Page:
People go to the bathroom while they're running—why should bleeding freely be any different?
It's more about owning your own comfort level and being confident in your own skin to do what you need to do to accomplish something. Really making it about yourself instead of about other people. For me, it was a bit of a metaphor. I was like, Running a marathon is a very, very big stretch for me. I need to do whatever it takes to get myself to the end of that line. We were running for a greater cause, we were running for breast cancer. When you have that much support, you want to do a good job. That was really part of it — I'm with two of the best, most important women in my life. They stayed with me the whole time. I just wanted it to not matter. But it does matter in our society, right? If it didn't, everyone would be bleeding freely all the time, but instead we have to cover it up.
Someone actually said something to you during the marathon, right?
So this one older lady ran up by me and she said, "You have your period!" She looked very disgusted when she was informing me about that. [Laughs.] And I just say with a thumbs up, "No way! Didn't realize that. Thank you."
But there was this moment where it's mile nine and by this point, I'm showing. It's very clear that I have it. I know that I'm about to go see my dad and brother who are supposed to be positioned at the 9-mile mark with the rest of the breast cancer cheer point. I feel very awkward because I don't want them to feel awkward. I don't want it to be a thing. Your dad and brother are different than an audience of people you don't know. But with them, I remember trying to pull my shirt down and they didn't give an eff. They did not care. They just scooped me up into their arms, my dad was trying to take photos. It was a super-wonderful moment. That really was a turning point for me as well. It made me emotional.
When push comes to shove, all this cleaning that we do, all this shame that women feel, it doesn't matter. They were my family, that's their blood too. On a spiritual level, that's amazing. That connects men and women in a very amazing way. Instead of men getting grossed out by it or women being grossed out by their own bodies, we should move away from that.
Have you ever free-bled through your period before, or was this a first?
I remember in middle school, that was everyone's biggest fear. I went to Chapin, which is an all girls' private school on the Upper East Side in New York City, and there was solidarity, man. If you had your period and it showed through, they'd come and tell you: "Yo, you need to go change your shorts." That's where a lot of my confidence comes from about my own body as opposed to constantly having to hide or clean up what's going on for somebody else's comfort.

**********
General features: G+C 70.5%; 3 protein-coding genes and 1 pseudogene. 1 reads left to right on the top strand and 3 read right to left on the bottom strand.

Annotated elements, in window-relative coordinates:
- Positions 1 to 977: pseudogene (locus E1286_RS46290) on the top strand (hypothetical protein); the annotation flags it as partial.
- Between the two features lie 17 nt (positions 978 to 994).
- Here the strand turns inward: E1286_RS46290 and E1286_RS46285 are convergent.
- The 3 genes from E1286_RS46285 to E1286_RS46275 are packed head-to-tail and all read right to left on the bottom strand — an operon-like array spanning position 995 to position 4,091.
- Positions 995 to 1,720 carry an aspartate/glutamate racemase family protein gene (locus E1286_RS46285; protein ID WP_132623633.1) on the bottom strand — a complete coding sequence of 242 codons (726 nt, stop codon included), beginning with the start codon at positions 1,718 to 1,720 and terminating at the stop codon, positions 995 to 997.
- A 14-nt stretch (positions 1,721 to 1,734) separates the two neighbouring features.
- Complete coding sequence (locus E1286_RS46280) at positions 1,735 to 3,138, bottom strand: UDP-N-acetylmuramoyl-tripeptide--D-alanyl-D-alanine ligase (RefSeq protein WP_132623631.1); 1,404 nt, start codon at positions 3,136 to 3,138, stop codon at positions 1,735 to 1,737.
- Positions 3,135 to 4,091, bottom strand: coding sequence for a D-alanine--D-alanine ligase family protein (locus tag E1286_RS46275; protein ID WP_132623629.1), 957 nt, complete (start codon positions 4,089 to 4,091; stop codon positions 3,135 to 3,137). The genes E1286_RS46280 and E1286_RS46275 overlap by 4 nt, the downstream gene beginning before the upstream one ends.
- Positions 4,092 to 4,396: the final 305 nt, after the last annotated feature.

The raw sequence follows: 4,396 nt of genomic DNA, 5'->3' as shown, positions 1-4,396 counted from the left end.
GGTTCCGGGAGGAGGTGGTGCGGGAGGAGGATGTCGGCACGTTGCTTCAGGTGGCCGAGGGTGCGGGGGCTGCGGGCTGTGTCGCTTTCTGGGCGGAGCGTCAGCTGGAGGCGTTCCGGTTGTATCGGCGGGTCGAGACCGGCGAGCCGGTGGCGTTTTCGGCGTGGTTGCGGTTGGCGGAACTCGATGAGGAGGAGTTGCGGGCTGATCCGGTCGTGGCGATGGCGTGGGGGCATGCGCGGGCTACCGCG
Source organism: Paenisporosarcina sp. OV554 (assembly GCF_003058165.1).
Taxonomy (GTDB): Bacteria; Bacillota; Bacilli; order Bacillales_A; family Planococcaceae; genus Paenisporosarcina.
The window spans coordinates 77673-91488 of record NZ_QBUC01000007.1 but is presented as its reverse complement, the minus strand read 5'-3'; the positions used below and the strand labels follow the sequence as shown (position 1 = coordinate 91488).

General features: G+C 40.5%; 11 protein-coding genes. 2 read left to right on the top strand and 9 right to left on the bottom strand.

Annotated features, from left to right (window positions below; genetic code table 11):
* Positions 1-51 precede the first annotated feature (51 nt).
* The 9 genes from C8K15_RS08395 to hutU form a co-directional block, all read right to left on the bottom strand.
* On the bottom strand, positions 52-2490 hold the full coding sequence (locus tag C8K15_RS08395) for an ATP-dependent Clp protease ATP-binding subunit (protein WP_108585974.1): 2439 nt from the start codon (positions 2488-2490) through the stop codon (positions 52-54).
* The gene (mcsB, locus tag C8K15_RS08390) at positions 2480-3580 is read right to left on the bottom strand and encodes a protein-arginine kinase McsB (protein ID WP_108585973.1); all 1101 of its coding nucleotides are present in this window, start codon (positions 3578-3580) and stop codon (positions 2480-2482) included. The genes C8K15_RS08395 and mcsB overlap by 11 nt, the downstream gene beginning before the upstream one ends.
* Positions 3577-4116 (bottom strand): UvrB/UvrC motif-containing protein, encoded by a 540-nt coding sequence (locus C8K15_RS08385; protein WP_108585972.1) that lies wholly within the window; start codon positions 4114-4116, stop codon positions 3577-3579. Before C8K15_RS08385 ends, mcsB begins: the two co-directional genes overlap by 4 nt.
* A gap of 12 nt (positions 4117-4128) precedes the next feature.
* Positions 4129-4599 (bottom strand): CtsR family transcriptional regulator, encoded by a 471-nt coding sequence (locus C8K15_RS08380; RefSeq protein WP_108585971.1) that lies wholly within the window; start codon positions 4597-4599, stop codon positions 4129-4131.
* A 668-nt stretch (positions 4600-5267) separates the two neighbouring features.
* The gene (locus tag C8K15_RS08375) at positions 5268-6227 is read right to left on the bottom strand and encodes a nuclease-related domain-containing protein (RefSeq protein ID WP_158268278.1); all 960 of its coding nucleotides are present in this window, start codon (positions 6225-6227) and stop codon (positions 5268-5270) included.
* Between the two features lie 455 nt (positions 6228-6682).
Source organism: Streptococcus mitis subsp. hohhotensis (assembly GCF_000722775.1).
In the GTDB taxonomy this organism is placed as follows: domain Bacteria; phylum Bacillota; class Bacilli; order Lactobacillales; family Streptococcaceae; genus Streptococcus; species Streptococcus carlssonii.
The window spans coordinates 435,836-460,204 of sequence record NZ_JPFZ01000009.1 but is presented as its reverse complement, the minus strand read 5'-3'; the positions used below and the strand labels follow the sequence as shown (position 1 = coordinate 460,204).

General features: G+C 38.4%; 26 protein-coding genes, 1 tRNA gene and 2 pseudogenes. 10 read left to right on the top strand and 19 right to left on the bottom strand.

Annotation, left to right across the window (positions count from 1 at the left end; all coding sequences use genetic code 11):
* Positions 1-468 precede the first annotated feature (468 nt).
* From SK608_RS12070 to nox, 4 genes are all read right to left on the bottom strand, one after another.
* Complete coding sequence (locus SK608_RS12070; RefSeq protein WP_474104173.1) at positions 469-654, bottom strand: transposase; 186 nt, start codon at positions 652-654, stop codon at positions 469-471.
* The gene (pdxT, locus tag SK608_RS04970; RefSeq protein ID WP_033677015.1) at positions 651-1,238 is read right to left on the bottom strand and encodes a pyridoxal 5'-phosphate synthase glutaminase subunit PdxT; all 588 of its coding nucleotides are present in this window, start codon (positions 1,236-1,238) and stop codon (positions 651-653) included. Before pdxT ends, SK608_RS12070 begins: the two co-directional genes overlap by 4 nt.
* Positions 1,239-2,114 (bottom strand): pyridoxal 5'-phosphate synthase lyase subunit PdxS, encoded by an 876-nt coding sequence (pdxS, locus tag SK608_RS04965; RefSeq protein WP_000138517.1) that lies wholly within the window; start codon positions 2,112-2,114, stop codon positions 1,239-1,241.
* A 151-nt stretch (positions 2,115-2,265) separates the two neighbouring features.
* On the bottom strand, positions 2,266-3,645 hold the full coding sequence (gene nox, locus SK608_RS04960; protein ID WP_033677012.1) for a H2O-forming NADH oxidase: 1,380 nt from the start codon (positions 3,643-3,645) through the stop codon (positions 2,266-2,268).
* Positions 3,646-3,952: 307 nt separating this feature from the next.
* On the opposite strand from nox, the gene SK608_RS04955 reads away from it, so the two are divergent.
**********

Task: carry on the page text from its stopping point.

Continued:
Now that your essay's getting attention and you have some distance from the marathon, how are you feeling?
I feel grateful that so many people get it. That's the biggest thing. Men and women alike, they get it. That is my favorite part about this whole thing, that people are remembering that women have this thing that they have to deal with. For some people, it isn't a big deal, and for other people, it is. It's amazing that every month, they clean it up, and every month, they act like they aren't in pain when they are. That's a big fucking deal.
The other thing that's a big deal is that people around the world who can't either afford to clean up because society tells you you have to and can't go out in public and participate in work or go to the pool. This conversation happens all the time but it's so real. I have this vision that if men had their period, because we are in a male-privileging society, that rules would be written into the workplace, rules would be written into the social fabric that enable men to take a moment when they need to or enable people to talk about their periods openly. We would make it OK. But it is oppressive to make someone not talk about their own body. It's intelligently oppressive to not have language to talk about it and call it out and engage with it. I really can't think of anything that's the equivalent for men, and for this reason, I believe it's a sexist situation.
Do you think you'll run another marathon?
I'd like to and my friends are both trying to get me to. They're already signed up. I'll have to see. Maybe if it's not on a period weekend!
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Helin Jung is a writer and editor based in Los Angeles. She was formerly the executive lifestyle editor of Cosmopolitan.com.